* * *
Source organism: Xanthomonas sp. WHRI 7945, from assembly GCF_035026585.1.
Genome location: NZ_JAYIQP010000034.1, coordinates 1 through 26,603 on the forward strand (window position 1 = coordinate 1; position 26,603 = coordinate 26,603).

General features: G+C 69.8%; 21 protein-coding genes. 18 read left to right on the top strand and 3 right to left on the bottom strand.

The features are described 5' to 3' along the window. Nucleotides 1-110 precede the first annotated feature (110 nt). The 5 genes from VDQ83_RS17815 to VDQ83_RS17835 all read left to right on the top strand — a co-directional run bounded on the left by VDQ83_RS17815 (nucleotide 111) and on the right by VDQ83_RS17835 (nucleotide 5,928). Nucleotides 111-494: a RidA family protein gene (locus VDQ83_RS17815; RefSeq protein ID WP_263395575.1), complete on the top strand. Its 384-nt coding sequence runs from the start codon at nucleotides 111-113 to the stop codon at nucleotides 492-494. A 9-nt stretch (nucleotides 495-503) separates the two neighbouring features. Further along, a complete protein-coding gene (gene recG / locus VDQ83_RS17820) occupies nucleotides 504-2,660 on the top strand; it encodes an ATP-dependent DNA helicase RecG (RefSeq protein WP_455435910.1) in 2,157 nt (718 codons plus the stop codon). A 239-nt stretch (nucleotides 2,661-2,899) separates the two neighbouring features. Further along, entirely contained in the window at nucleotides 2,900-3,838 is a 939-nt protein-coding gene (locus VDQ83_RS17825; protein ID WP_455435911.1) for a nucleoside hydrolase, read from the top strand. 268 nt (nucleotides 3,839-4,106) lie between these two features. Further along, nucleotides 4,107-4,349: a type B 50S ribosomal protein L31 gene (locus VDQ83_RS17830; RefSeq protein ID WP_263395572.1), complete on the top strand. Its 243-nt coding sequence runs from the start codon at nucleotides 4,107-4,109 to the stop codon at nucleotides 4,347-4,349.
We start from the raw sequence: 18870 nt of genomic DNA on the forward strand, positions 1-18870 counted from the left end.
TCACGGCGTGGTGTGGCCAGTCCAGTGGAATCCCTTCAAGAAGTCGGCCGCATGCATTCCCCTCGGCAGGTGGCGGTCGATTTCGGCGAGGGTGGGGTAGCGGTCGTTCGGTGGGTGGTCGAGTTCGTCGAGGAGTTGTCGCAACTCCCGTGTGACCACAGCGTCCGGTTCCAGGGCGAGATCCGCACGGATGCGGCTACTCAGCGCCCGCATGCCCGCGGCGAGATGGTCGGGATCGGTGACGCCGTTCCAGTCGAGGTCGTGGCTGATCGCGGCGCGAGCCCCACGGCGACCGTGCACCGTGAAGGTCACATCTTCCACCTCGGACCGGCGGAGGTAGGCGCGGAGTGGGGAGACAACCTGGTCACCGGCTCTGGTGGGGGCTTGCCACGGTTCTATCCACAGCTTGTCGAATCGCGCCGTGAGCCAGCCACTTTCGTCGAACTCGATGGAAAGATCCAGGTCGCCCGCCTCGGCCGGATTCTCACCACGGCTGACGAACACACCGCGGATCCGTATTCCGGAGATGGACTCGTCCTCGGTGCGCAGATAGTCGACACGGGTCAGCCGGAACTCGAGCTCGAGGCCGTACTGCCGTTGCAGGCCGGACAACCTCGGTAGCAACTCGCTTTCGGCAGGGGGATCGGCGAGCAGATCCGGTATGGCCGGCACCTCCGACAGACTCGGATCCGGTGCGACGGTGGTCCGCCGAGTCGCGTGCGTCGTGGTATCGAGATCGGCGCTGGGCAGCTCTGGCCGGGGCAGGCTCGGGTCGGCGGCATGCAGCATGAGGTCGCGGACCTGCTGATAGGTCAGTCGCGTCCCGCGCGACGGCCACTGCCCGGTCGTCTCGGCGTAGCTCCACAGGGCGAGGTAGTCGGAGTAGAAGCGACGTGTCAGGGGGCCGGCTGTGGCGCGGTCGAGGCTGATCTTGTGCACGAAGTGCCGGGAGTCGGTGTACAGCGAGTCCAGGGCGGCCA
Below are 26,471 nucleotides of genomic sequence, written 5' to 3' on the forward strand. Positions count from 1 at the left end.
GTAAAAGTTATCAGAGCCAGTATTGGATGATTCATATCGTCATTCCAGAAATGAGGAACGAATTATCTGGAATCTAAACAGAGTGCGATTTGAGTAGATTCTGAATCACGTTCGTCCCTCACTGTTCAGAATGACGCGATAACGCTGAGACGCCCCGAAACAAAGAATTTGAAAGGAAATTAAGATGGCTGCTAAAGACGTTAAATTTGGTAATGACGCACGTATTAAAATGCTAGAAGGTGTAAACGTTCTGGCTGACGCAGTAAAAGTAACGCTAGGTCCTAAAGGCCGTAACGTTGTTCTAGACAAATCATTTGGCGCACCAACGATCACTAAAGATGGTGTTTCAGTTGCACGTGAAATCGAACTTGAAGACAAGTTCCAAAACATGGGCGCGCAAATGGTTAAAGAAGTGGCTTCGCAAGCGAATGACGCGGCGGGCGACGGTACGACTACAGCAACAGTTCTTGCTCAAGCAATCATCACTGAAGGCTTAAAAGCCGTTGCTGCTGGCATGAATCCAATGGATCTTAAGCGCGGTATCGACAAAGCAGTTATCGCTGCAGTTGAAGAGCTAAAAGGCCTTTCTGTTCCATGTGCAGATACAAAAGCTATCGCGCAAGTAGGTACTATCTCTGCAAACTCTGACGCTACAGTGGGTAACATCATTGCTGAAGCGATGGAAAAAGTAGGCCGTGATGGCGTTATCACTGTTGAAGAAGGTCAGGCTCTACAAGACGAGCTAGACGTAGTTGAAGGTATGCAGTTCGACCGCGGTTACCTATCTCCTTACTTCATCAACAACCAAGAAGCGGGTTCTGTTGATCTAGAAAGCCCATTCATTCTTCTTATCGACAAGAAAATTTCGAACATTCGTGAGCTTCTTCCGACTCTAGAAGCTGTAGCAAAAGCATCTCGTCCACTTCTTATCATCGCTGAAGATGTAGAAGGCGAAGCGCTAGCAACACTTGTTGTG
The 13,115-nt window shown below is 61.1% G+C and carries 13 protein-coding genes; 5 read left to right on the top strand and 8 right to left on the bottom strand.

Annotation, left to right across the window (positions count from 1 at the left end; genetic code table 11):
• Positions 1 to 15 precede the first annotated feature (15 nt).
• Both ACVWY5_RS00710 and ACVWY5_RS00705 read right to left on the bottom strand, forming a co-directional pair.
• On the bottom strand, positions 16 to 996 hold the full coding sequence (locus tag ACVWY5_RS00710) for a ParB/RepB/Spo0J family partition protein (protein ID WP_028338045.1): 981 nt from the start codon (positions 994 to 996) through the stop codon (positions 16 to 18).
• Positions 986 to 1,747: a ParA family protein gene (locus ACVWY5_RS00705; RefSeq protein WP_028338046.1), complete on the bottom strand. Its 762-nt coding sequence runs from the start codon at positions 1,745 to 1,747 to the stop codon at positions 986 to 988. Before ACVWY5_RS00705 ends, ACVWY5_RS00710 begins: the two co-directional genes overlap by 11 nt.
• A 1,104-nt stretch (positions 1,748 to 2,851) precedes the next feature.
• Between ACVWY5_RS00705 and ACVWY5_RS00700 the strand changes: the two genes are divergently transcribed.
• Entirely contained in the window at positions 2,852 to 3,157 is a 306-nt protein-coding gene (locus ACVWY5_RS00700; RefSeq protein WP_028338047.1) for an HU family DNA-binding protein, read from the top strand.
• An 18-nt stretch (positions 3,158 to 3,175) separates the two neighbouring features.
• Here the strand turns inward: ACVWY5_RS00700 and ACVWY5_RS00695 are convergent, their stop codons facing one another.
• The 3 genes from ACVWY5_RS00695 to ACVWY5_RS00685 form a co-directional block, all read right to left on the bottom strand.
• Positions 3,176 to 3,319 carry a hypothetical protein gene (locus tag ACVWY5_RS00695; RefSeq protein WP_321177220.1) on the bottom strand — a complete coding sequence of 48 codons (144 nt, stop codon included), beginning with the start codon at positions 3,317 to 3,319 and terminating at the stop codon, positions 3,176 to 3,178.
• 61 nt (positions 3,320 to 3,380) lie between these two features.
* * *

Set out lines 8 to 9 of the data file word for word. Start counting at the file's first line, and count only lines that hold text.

GTAAAAGTTATCAGAGCCAGTATTGGATGATTCATATCGTCATTCCAGAAATGAGGAACGAATTATCTGGAATCTAAACAGAGTGCGATTTGAGTAGATTCTGAATCACGTTCGTCCCTCACTGTTCAGAATGACGCGATAACGCTGAGACGCCCCGAAACAAAGAATTTGAAAGGAAATTAAGATGGCTGCTAAAGACGTTAAATTTGGTAATGACGCACGTATTAAAATGCTAGAAGGTGTAAACGTTCTGGCTGACGCAGTAAAAGTAACGCTAGGTCCTAAAGGCCGTAACGTTGTTCTAGACAAATCATTTGGCGCACCAACGATCACTAAAGATGGTGTTTCAGTTGCACGTGAAATCGAACTTGAAGACAAGTTCCAAAACATGGGCGCGCAAATGGTTAAAGAAGTGGCTTCGCAAGCGAATGACGCGGCGGGCGACGGTACGACTACAGCAACAGTTCTTGCTCAAGCAATCATCACTGAAGGCTTAAAAGCCGTTGCTGCTGGCATGAATCCAATGGATCTTAAGCGCGGTATCGACAAAGCAGTTATCGCTGCAGTTGAAGAGCTAAAAGGCCTTTCTGTTCCATGTGCAGATACAAAAGCTATCGCGCAAGTAGGTACTATCTCTGCAAACTCTGACGCTACAGTGGGTAACATCATTGCTGAAGCGATGGAAAAAGTAGGCCGTGATGGCGTTATCACTGTTGAAGAAGGTCAGGCTCTACAAGACGAGCTAGACGTAGTTGAAGGTATGCAGTTCGACCGCGGTTACCTATCTCCTTACTTCATCAACAACCAAGAAGCGGGTTCTGTTGATCTAGAAAGCCCATTCATTCTTCTTATCGACAAGAAAATTTCGAACATTCGTGAGCTTCTTCCGACTCTAGAAGCTGTAGCAAAAGCATCTCGTCCACTTCTTATCATCGCTGAAGATGTAGAAGGCGAAGCGCTAGCAACACTTGTTGTG
The 13,115-nt window shown below is 61.1% G+C and carries 13 protein-coding genes; 5 read left to right on the top strand and 8 right to left on the bottom strand.